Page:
Residents are being urged to support the council’s ongoing campaign to tackle Herefordshire’s urban seagull population by making sure food waste is not left anywhere the birds can reach it.
For the past six years Herefordshire Council has appointed a specialist contractor to carry out nest and egg clearance during the April to August nesting season in Hereford to control numbers. Live birds and chicks, however, are never harmed and RSPB guidance is always adhered to.
Marc Willimont, Head of Environmental Health and Development Management, said: “The programme of gull control is going successfully, with the Hereford population gradually decreasing. We would especially like to thank Hereford City Council, who have again agreed to fund this programme to keep it free to both the public and business”.
“It would help us if both businesses and the public could report where gulls are nesting so that we can direct our contractors to relevant locations. This year we are also making a particular effort to engage with our city centre shops and offices, hoping to get access to shop roofs for the first time.”
Many seagulls tend to travel inland from coastal areas to scavenge for food, which they find in both agricultural fields and towns. Over recent years, seaside colonies have relocated to urban areas where food can be plentiful and flat roofs provide them with ideal undisturbed nesting locations. Hereford is such a town, where many of its gulls may never have seen the sea at all, other than to fly over when they migrate to southern Europe in our winter months. These are called urban gulls.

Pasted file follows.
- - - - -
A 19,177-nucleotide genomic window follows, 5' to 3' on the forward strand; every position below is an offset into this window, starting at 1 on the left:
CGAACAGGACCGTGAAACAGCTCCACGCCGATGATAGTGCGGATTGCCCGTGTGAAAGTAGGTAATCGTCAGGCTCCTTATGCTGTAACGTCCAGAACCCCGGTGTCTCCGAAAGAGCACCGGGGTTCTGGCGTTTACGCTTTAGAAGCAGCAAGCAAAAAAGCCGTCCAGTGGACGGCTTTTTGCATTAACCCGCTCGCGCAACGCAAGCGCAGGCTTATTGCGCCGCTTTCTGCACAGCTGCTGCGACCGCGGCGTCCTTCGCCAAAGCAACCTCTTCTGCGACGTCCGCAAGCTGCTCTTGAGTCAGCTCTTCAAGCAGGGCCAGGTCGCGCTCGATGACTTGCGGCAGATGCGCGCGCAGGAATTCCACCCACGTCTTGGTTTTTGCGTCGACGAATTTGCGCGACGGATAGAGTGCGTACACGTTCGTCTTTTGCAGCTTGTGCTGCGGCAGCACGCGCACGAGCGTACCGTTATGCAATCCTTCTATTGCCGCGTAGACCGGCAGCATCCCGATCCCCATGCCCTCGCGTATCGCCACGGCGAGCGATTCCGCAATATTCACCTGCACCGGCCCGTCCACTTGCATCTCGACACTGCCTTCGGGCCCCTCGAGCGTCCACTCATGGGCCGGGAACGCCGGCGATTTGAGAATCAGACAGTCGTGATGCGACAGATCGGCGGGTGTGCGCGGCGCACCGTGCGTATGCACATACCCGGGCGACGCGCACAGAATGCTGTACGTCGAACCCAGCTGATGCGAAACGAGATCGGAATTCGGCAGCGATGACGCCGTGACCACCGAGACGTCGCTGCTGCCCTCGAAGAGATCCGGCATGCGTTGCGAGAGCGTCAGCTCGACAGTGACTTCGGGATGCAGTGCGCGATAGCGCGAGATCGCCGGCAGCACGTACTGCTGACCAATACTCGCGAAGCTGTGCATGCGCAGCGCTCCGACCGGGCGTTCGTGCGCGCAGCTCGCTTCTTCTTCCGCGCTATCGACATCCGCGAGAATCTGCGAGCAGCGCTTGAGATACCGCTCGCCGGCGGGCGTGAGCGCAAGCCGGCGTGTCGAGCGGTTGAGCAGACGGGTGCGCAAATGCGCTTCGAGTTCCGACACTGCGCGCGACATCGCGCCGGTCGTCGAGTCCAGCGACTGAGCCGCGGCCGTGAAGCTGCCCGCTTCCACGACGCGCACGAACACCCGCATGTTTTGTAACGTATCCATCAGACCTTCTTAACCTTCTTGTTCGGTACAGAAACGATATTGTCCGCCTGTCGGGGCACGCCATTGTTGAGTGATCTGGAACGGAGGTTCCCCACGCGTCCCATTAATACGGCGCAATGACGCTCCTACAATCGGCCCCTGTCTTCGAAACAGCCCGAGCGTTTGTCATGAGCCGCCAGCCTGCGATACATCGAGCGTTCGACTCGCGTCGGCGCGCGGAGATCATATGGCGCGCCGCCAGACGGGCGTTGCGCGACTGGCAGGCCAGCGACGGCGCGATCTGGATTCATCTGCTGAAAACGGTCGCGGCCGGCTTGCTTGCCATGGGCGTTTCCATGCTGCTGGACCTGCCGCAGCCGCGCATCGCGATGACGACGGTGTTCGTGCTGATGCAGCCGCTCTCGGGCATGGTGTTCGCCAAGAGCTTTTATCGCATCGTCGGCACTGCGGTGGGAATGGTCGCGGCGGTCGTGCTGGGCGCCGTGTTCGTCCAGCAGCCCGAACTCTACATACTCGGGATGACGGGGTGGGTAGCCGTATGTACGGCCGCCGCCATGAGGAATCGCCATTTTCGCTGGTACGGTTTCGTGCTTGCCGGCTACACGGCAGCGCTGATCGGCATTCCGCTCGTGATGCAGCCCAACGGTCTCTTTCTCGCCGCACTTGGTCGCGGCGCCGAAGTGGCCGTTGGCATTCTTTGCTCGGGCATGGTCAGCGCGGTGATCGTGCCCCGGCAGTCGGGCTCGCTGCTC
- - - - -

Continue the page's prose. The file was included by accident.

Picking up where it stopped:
Even this trend is changing, as the past few years have seen increasing numbers of gulls choosing not to migrate and instead taking their chances by over-wintering in Hereford where there hope to find a constant supply of food and shelter.
Across the UK, the growth of such populations has been estimated to be between 5 - 20 percent each year. When Hereford’s control programme first started, it was independently estimated that the city gull population was as high as 500 breeding pairs. Six years later, the colonies seems to have reduced to between 300 – 400 breeding pairs, with far fewer chicks being seen, hopefully meaning that this will further reduce. If the control programme had not been put in place from 2008 onwards, the increase per year would have given Hereford a possible population of between about 700 to 1,500 pairs. This would be in line with the growth rates experienced by some other councils, especially those who have chosen not to act or who have deployed alternative and perhaps less successful solutions.
At the end of the year, the council will hold its annual stakeholder forum when population data is reviewed and decisions are made about future control methods.
Top tips to discourage seagulls:
- Only put rubbish out on the day it is due to be collected and do not leave bin bags where seagulls can rip them open and feast on food waste. Where possible, store all rubbish in a secure container
- Do not drop food in the street, make sure that takeaway wrappers are put into bins and clear food leftovers from tables
- Discourage people from feeding seagulls. If you do see someone feed them, please explain the problems it can cause and how it can encourage their aggressive behaviour
Anyone who wishes to report a nest on their properties can contact Herefordshire Council on 01432 261761 or email firstname.lastname@example.org
For further information, please contact Marc Willimont (01432) 261986